Half-descended from a nomadic people, and with the high, High, HIGH cost of rent in Austin(tatious), Texas, I tend to move around a lot. Realizing that would be my lot when I first returned here after surviving Y2K, I rented a mail box at the downtown post office. No matter where I was living (always within a five mile radius north or east), I figured it would also force me to hop on my bicycle and ride down to El Centro at least once a week. (“It’s ALL downtown, George,” said Jerry on Seinfeld.) It was on Guadalupe Street for many years, but a while back it moved to Congress Avenue. And anything named after that junction of dysfunction — Congress being the opposite of Progress — is bound to have problems. I saw one tonight.
First, I heard it. I had stopped to examine my correspondence. The fracas began with a yell or two coming from behind me. I didn’t think much of it until it because, well, it’s downtown, which has it’s collection of drunk tourists, drunk college students, drunk post-college people, and people without homes who are sometimes on all kinds of substances and/or having mental health issues.
As the altercation escalated, I looked back. There was a very fat man leaning on one of those walkers you can sit on. In front of the convenience store was an employee wearing the uniform shirt; I’d seen him before. The yelling became louder and back and forth. “You shut the f(*& up, you cracker!” said the latter, who happened to be Black. Then, “No, you go to hell, (n-word)” from the former, who happened to be, well, since I’m white*, I’m allowed to call him a cracker, too.
[*The word white is not capitalized here as small sign of solidarity with African Americans after 400 years of slavery and oppression that continue in the United States — especially in the South — to this day.]
“Cracker is always disparaging and offensive when used to refer to a poor white person in the South; the word in this sense often implies that the person is regarded as ignorant or uneducated. When used by Black people, cracker can refer to a Southern white racist, not necessarily poor or ruralTeachable moment brought to you by Dictionary.com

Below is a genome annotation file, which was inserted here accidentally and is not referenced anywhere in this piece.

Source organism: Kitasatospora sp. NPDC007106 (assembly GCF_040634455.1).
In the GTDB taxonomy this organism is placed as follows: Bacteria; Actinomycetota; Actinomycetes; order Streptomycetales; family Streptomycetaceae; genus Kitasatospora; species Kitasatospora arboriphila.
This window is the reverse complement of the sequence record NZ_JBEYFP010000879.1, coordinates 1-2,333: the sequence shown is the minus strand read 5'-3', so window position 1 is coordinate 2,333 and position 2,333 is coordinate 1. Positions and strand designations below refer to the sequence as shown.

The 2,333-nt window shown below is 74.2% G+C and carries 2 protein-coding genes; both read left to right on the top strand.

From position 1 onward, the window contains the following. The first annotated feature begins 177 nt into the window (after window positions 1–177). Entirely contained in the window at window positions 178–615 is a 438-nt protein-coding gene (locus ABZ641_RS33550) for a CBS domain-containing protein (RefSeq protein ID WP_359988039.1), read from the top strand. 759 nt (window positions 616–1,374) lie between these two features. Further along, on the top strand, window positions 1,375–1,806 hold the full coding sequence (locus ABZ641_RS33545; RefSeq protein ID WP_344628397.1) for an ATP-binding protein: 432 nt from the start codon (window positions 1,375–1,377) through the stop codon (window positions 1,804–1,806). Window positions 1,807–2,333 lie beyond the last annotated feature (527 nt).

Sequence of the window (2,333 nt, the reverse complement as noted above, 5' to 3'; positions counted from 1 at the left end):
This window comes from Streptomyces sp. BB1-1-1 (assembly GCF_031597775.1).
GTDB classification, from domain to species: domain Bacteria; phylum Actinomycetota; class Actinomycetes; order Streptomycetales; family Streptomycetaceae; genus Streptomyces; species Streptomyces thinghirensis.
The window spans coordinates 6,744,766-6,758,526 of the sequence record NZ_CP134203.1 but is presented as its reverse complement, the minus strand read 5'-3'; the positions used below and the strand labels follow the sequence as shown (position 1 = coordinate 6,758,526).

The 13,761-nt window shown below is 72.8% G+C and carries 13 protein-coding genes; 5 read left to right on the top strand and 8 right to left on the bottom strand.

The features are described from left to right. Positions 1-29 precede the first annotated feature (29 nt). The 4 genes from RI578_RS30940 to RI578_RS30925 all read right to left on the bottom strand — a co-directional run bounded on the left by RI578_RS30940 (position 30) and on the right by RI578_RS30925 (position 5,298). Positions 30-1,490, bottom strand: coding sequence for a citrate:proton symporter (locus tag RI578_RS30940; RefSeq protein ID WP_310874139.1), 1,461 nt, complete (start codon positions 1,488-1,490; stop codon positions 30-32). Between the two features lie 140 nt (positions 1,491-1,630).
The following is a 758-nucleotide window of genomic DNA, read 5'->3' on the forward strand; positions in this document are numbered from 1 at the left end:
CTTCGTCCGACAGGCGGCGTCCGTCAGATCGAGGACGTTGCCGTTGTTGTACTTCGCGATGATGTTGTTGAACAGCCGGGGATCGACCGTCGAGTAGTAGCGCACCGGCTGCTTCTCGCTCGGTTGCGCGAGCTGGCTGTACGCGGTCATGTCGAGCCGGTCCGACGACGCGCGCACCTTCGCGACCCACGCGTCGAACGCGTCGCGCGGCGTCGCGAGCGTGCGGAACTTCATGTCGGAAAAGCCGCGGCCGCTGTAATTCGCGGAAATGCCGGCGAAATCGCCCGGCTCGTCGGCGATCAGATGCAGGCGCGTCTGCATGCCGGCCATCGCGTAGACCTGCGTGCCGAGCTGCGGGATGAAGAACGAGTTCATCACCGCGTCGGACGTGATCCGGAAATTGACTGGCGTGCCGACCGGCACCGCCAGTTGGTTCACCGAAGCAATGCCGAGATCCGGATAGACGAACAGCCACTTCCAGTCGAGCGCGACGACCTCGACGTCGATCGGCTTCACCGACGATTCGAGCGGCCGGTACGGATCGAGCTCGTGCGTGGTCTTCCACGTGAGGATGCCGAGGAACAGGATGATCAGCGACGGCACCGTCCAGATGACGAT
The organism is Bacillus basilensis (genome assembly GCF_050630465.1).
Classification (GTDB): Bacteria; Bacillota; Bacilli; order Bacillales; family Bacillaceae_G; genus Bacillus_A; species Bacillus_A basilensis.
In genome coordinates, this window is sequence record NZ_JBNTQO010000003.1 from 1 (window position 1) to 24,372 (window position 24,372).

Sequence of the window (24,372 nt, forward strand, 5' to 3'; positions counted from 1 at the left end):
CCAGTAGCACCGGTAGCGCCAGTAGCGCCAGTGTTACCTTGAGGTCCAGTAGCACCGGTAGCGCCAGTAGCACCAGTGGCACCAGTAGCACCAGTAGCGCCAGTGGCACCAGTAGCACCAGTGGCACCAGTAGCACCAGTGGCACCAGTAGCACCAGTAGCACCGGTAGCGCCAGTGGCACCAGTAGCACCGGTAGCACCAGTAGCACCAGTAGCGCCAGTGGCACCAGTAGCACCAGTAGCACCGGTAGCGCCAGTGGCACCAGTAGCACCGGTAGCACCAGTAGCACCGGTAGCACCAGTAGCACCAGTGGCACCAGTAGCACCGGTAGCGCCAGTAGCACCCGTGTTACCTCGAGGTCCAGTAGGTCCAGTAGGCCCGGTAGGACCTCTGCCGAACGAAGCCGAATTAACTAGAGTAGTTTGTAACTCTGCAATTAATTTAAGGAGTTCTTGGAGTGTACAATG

I didn’t sense a physical altercation forthcoming, since the Black guy was minding the store and the white guy was hobbling to his truck while leaning on his walker. The same red Ford pick-up I often see parked a few blocks north at the state capital. It has a bunch of anti-choice, pro-Trump propaganda on it. I thought, “What a hypocrite for a so-called Christian.” But then I didn’t know what their fight was about. It went on with threats like, “I’m gonna post a picture of your license plate on the internet and tell everybody about your dumb, bitch ass!” and “Well, why don’t you come try and do something about it (n-word)!”
The verbal jousting quickly grew repetitive and boring. The convenience store clerk made things a little more interesting by hoisting one of those rental scooters over his head and throwing it across the sidewalk. I don’t know why, and those things are heavy. Since I clearly did not have tickets to this sad excuse for a WWE fake wrestling event, I went on my way. Keep Austin Weird, I guess. I’d say we were all losers after this. But the stupid white racist had no choice but to scurry back to his vehicle, like the cockroach of a human he is. I’d be all in favor of his very late abortion even though he looked to be in his 60’s. Not really, but that guy should get a life.
On the positive side of human interactions, tonight when I biked to the post office, I encountered Rahim (not his real name). He’s a security guard for the commercial high-rise the post office is housed in. He has good posture, a low percentage of body fat, a shaved head, plus he remembers my name. Once we were chatting and I learned he’s an immigrant who left his country due to political turmoil. Like many, he is well-educated, of course speaks several languages well, and he happens to be a really nice guy. More than once he’s unlocked the post office for me to retrieve my mail when I arrived a minute or five late. (The old spot was never locked and had free parking; there’s more progress for you.)
I’d seen him the day before tonight’s racial tongue war. I was passing by the PO; I was really very hot on my way home from an afternoon meeting, so I wasn’t stopping for mail. I saw him walking with a woman I correctly guessed was his boss. I yelled out, “Hey, Rahim!” Is that your boss? To her I followed up : “You really need to give him a raise and a promotion!” So tonight when I saw him, I joked, “Did your boss give you that raise on account of me yet?” He chuckled.